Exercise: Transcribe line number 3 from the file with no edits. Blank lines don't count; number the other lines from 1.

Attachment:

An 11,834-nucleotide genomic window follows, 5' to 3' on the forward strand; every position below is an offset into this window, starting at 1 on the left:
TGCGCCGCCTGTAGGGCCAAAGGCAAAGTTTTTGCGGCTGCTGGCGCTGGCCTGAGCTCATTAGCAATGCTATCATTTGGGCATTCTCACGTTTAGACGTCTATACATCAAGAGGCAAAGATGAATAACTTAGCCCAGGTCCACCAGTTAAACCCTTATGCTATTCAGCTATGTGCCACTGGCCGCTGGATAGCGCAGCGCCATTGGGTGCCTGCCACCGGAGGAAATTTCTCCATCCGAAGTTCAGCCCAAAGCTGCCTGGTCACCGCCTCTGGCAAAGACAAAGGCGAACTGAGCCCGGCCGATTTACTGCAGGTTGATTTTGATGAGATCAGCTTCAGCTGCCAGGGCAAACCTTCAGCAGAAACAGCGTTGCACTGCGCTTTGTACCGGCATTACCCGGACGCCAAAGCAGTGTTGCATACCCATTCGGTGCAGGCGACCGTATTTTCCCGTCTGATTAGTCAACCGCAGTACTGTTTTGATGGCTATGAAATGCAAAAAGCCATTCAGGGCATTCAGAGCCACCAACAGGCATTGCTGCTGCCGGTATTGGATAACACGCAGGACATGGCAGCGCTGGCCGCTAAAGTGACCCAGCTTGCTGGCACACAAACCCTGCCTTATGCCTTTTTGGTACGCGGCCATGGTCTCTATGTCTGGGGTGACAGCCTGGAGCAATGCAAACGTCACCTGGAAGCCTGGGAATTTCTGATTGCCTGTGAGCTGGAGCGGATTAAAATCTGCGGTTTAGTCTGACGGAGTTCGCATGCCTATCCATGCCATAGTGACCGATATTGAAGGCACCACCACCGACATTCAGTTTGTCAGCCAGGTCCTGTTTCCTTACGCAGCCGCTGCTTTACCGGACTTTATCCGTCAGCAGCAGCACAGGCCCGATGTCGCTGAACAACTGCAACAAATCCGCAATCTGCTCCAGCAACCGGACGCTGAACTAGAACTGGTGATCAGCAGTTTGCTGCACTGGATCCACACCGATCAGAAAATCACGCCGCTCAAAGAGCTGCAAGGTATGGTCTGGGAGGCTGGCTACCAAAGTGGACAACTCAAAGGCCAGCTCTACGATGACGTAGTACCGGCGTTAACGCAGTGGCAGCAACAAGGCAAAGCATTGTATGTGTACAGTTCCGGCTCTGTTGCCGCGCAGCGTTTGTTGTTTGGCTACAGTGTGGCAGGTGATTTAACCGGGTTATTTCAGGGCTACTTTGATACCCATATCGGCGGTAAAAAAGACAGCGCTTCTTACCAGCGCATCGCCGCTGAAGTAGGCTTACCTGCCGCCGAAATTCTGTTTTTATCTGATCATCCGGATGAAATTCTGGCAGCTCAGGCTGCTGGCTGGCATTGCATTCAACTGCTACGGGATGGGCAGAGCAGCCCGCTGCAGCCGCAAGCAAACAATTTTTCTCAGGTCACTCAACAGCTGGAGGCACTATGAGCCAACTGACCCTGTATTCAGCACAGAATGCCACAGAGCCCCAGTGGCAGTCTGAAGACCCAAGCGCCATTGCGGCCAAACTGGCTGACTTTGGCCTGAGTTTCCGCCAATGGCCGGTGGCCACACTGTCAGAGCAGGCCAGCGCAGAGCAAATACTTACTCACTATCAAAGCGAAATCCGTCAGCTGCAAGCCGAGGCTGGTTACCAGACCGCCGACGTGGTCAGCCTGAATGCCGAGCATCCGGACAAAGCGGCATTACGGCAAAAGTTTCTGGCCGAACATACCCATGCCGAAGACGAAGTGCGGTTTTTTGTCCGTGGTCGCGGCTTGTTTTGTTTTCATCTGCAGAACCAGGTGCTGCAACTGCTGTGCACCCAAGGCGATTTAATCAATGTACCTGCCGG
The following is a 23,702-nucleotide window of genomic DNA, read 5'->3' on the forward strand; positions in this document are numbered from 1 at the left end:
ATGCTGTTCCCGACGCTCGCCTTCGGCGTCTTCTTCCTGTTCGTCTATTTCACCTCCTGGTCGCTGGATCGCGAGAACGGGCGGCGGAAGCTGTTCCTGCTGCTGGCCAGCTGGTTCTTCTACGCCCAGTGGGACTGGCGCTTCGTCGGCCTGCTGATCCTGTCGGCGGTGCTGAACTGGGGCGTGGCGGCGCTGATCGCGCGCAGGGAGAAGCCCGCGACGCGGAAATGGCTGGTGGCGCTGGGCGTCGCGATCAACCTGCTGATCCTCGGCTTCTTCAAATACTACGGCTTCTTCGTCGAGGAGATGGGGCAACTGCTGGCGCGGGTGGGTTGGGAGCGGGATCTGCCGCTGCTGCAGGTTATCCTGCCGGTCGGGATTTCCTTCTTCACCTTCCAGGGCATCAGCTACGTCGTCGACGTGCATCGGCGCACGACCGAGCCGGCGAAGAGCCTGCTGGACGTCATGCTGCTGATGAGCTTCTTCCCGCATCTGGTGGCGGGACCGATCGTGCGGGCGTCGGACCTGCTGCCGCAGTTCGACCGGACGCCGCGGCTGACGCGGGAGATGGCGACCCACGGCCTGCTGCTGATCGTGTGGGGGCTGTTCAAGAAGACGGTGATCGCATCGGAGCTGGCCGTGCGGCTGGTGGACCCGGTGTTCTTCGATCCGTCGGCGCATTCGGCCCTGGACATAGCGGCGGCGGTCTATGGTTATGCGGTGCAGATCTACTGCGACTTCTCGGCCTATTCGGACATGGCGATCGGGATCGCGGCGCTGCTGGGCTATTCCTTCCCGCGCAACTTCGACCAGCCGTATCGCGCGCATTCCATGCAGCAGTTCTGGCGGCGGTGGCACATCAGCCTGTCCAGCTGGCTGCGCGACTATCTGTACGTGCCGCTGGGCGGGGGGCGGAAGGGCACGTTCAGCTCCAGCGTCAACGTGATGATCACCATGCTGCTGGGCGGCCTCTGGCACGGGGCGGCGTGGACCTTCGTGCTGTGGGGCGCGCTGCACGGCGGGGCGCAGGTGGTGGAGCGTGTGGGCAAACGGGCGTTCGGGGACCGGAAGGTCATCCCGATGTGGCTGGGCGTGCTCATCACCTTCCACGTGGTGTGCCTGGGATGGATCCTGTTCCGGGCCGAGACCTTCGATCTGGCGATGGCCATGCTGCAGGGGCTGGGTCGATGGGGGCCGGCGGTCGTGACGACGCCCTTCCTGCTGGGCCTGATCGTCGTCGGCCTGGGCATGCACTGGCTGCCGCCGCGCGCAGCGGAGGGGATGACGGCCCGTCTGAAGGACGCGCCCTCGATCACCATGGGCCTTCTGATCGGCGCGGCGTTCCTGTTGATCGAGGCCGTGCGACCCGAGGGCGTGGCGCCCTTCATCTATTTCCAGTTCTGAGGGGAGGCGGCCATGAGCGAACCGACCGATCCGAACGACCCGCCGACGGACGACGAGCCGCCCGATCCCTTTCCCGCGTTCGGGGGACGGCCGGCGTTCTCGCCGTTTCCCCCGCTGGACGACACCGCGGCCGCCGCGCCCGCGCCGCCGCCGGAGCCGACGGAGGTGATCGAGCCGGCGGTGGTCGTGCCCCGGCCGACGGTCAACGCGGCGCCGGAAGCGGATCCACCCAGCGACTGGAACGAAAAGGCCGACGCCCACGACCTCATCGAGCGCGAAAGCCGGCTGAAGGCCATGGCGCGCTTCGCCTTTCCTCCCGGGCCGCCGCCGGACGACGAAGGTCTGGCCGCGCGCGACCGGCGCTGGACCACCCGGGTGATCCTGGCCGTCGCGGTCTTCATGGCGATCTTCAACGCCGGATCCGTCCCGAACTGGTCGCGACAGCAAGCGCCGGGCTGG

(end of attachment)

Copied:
The following is a 23,702-nucleotide window of genomic DNA, read 5'->3' on the forward strand; positions in this document are numbered from 1 at the left end: